9. #9
    Senior Member auchencrow's Avatar
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    Quote Originally Posted by wrk101 View Post
    Well, I guess I must live in an alternate universe. Have any of you guys sold an older (early 1980s) steel frame Trek road bike lately (last month, maybe two)? I've sold a couple, and it took a while. And I did not get this type of pricing.

    I am pretty patient, but I can't really wait til Spring and not sell a single bike, as I am out of space. So I usually keep a bike or two out in the marketplace, year round. Sold a steel frame 1984 Trek 560 last week. More sellable size (22.5), better frame (Reynolds 501 main tubes, Tange Mangalloy stays and fork), better components, 700c wheels, lighter weight.

    Maybe its just the "Hooterville" factor.
    Hi Bill -
    No - it's not just Hootervile.
    - As I said, "current market conditions in my market and many others are making it very difficult to sell ANY thing at ANY price. " - but I do not presume that it will stay that way. The last 400 I sold went for $225, and sold within an hour after posting.
    At that time, I realized I could have sold it for $300. At about the same time, I sold a 560 for $360. I have another hanging in my garage awaiting the spring selling season (and new tires).

    Even this spring, there is no guarantee that I'll get what it is worth, or what it might bring in S Cal., (things are VERY depressed here) but I have faith that it will come back.
    - Auchen

  10. #10
    Have bike, will travel Barrettscv's Avatar
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    I don't think the bike is worth much, but not due to the market or economy.

    First, that's a Tange tube set, not Reynolds. The bike is a later model, not one with a frameset made in Wisconsin.

    But guys, the number of people who can actually fit that bike is very limited.

    My almost minty 400 w/ Reynolds 531 was purchased for $170. I'm a tall guy who can take a 63mm frame size, and most potentual buyers need something smaller. The market for the bike the OP is considering is very limited.
    Last edited by Barrettscv; 11-24-10 at 08:55 AM.

  11. #11
    Senior Member auchencrow's Avatar
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    Quote Originally Posted by Barrettscv View Post
    .... The bike is a later model, not one with a frameset made in Wisconsin.

    ...
    I was mistaken in thinking they were all made in Waterloo, but according to the Trek site, only a few 400's were made there.

    "Three different serial number forms have been submitted for 1983 Trek Model 400 frames. One, marked "made in Japan", begin with JS followed by six numerals. The SN was located on the bottom of the bottom bracket. A second serial number is 81765. According to the Trek-provided SN list, this corresponds to a 22" (22.5") Model 400 frame made in 1983. This SN form is for frames/bikes made in the U.S. The number was marked on the bottom of the bottom bracket. The third number is 403300950, which indicates foreign built, but the nation of origin sticker was missing. This number was marked at the bottom of the down tube. It is likely this 400 was made by the same manufacturer as the 1984 bikes described in the paragraph below. For the 1983 Model 400, it appears Trek used three sources for their frames or complete bikes."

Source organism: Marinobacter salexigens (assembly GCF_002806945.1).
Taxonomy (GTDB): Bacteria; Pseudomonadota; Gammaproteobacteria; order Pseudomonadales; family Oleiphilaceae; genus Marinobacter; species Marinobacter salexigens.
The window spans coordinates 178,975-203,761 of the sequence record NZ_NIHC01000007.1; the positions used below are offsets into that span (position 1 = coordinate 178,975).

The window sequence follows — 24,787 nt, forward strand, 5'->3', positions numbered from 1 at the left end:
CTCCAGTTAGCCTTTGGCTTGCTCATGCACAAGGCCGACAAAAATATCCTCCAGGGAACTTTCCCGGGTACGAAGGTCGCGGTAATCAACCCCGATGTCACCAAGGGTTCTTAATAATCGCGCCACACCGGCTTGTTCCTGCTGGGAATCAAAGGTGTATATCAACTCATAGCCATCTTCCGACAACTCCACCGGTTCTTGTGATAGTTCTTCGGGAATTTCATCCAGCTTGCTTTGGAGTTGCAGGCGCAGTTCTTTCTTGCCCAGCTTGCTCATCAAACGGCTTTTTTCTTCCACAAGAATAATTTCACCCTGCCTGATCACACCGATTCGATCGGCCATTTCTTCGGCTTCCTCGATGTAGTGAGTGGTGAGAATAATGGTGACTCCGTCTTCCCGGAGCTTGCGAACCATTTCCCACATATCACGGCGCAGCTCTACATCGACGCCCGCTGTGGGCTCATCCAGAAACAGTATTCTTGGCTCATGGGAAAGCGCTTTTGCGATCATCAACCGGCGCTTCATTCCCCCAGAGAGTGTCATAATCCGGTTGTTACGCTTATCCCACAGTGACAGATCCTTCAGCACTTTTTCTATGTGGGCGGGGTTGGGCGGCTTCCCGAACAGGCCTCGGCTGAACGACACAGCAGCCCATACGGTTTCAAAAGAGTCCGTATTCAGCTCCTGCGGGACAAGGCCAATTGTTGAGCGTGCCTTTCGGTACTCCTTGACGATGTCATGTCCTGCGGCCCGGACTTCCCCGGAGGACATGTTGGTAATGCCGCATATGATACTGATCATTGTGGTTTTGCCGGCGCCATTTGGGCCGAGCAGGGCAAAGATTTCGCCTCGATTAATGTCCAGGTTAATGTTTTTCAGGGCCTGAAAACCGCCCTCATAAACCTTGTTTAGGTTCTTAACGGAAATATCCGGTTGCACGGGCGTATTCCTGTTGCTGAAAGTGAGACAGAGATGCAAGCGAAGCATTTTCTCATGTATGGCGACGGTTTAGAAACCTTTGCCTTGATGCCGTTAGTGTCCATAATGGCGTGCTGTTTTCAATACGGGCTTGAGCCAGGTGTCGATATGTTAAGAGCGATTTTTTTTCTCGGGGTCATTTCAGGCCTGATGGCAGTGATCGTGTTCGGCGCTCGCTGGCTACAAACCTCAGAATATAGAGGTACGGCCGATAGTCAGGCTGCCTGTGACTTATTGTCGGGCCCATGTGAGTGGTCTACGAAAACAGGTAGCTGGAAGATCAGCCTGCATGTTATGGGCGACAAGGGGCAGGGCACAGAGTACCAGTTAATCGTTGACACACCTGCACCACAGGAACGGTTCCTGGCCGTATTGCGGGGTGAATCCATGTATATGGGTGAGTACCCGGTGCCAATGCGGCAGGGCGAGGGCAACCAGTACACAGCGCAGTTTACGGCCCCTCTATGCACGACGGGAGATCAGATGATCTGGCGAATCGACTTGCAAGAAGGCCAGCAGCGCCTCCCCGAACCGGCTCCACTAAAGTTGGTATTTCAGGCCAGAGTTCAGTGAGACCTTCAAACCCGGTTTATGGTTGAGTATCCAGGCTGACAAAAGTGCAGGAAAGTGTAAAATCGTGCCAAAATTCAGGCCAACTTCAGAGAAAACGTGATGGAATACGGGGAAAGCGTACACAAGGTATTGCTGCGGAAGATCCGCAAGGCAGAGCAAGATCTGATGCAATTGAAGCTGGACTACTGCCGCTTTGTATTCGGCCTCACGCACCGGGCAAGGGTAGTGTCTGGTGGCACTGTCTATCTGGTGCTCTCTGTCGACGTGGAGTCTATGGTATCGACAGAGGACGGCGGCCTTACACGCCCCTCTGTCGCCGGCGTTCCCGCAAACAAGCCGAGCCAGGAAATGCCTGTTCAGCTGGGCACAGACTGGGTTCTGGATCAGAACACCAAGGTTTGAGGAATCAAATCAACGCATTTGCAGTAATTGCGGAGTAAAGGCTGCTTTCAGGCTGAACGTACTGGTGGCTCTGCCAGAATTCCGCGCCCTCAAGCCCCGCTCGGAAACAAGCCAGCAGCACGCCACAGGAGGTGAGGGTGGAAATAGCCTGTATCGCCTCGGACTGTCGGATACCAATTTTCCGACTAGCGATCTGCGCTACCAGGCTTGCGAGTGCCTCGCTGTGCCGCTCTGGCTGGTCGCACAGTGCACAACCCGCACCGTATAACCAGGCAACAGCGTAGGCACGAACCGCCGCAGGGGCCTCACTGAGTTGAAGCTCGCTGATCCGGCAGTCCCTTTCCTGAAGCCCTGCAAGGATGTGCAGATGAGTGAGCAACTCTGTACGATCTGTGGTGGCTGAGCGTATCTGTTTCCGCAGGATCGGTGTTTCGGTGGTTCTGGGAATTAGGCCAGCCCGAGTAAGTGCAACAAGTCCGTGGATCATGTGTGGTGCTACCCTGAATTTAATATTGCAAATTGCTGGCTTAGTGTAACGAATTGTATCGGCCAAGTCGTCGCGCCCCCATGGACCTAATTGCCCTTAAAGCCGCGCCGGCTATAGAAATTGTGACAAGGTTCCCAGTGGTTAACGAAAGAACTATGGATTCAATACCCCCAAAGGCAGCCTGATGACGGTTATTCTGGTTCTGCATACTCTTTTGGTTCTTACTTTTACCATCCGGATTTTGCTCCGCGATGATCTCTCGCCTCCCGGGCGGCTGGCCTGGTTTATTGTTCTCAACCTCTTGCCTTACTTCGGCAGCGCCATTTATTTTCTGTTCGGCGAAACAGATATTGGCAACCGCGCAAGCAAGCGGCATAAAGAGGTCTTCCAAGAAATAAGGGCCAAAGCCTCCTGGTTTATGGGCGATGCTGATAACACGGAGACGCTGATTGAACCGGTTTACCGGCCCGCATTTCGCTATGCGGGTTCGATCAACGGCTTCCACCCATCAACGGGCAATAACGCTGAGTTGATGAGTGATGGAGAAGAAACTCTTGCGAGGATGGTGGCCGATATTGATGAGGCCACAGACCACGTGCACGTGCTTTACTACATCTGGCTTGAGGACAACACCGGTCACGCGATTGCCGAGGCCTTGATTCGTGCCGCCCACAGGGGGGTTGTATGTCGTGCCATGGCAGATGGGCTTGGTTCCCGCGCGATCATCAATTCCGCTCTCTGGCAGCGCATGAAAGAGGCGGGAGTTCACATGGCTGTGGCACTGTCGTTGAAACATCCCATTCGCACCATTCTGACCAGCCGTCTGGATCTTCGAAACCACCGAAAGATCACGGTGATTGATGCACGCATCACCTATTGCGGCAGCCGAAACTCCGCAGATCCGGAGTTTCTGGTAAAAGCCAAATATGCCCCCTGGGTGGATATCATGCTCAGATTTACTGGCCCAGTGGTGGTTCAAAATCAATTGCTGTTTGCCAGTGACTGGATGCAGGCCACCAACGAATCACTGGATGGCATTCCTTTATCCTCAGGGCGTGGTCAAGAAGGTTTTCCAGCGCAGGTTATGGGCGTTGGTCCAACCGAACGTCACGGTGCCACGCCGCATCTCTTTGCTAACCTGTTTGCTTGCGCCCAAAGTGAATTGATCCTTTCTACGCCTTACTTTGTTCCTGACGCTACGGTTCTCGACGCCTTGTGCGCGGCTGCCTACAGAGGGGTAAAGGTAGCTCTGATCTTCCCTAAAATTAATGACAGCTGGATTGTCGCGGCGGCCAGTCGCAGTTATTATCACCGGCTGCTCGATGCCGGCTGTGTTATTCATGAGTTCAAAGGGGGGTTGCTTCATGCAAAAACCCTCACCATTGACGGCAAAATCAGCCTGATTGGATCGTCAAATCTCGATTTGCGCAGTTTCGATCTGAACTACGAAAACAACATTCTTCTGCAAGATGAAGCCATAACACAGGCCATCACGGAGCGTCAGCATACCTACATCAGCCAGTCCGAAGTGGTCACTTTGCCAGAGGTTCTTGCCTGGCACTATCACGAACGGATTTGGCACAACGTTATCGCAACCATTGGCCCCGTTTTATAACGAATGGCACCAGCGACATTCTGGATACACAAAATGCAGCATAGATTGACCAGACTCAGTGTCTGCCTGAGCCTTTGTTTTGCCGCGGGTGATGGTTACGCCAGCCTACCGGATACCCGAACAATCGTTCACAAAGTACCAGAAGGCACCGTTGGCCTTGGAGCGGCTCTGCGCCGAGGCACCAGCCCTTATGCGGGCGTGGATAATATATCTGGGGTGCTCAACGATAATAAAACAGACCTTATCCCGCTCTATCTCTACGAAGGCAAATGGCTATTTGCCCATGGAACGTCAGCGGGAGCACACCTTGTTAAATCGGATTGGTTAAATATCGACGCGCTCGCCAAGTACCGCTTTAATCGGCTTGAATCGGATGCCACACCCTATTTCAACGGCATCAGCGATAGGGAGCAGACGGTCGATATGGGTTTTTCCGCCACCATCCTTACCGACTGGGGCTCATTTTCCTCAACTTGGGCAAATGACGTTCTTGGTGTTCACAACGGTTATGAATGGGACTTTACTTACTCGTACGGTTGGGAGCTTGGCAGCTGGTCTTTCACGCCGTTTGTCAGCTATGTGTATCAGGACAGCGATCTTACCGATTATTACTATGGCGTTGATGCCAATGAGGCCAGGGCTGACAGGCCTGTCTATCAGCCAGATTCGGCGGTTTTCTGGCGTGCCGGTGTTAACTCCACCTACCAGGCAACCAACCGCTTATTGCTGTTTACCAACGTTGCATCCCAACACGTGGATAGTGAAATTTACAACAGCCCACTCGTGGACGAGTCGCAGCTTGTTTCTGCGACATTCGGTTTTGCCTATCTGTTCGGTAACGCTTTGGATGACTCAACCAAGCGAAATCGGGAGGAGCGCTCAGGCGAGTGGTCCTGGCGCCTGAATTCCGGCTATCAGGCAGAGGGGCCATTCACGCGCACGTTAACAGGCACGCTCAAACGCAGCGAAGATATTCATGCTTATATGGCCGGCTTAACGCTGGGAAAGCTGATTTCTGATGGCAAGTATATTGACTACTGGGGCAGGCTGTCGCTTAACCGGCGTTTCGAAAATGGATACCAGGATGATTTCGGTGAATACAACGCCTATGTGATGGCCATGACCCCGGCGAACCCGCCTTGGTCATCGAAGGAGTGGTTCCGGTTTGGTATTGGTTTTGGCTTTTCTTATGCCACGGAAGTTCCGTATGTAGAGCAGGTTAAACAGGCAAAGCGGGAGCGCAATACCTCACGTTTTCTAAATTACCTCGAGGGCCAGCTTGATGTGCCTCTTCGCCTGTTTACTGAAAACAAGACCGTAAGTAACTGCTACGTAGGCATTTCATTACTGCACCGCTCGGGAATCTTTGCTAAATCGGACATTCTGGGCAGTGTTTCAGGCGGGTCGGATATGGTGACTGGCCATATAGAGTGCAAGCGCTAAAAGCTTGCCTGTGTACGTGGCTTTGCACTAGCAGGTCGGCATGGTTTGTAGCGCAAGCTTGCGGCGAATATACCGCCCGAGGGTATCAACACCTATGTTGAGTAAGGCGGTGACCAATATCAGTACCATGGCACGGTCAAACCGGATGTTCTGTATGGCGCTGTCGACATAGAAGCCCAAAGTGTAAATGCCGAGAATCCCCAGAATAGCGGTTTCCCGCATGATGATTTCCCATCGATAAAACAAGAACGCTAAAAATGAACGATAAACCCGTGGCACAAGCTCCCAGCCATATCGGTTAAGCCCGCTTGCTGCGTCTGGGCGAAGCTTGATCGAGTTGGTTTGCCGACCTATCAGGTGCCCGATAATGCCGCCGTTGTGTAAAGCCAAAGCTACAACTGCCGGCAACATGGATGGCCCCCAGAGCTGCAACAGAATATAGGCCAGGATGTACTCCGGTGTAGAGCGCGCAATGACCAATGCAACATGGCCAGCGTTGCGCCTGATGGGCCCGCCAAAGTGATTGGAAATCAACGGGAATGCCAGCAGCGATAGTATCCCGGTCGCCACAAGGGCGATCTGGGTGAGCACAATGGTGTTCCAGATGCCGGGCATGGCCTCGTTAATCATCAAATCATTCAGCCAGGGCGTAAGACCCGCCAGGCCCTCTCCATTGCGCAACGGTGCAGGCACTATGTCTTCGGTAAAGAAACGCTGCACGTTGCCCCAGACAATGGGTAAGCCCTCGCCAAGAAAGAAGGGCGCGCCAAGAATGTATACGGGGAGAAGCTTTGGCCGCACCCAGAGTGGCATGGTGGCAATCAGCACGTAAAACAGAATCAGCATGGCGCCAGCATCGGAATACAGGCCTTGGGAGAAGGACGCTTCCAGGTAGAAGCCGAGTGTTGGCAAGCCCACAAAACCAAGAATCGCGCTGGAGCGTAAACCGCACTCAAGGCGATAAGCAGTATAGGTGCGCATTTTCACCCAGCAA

- Auchen

  12. #12
    Senior Member tugrul's Avatar
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    Quote Originally Posted by Barrettscv View Post
    First, that bike is for someone 6' 4" or taller. I'm 6' 0" and ride one frame size smaller, and it's slightly too big for me.
    [...]But if less than 6' 4", don't waste your time.
    That's not unconditionally true. I'm just shy of 6'1", and I have 5.5" and 6.5" of post to clamp showing on my 1992 and 1989 24" Trek 400s (I haven't put many miles on the 1992, and I might have moved the 1989's post when I readied it for sale). And they have relatively short top tubes, with a 59.1cm TT on at least the 1989 25.5" Trek 400, which is only about half a cm longer than a 25" Fuji Espree I was comfy on.

  13. #13
    DRF aka Thrifty Bill wrk101's Avatar
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    Well, we'll see how this Trek 400 series (its actually a 412) with a 62 cm frame goes. Good looking bike, typical nice Trek paint. All original, except consumables and brake levers (upgraded to aerolevers).

    I've got two more steel Treks in the project queue. Depending how this goes, I might move them ahead of other bikes.



  14. #14
    Bike Junkie roccobike's Avatar
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    All I can say is around here if it's steel and it's Trek, put $200 on it refurbed and watch it fly out the door. I've watched some flippers here try for over $300 on 300 series Treks. No, really!
    The last one I listed, I put on for around $175 and watched my email fill up with responses.
    Roccobike BF Official Thread Terminator

  15. #15
    Senior Member rekmeyata's Avatar
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    Good god man, where I live I've seen Schwinn Varsity's in so so shape go out for $175, a mint one on E-bay sold for $410 recently. A Varsity? I wouldn't even buy one for $20 not alone over $100!! I would buy a Trek 400 series bike for $175, it way superior to a Varsity or a Collegiate, or a Suburban.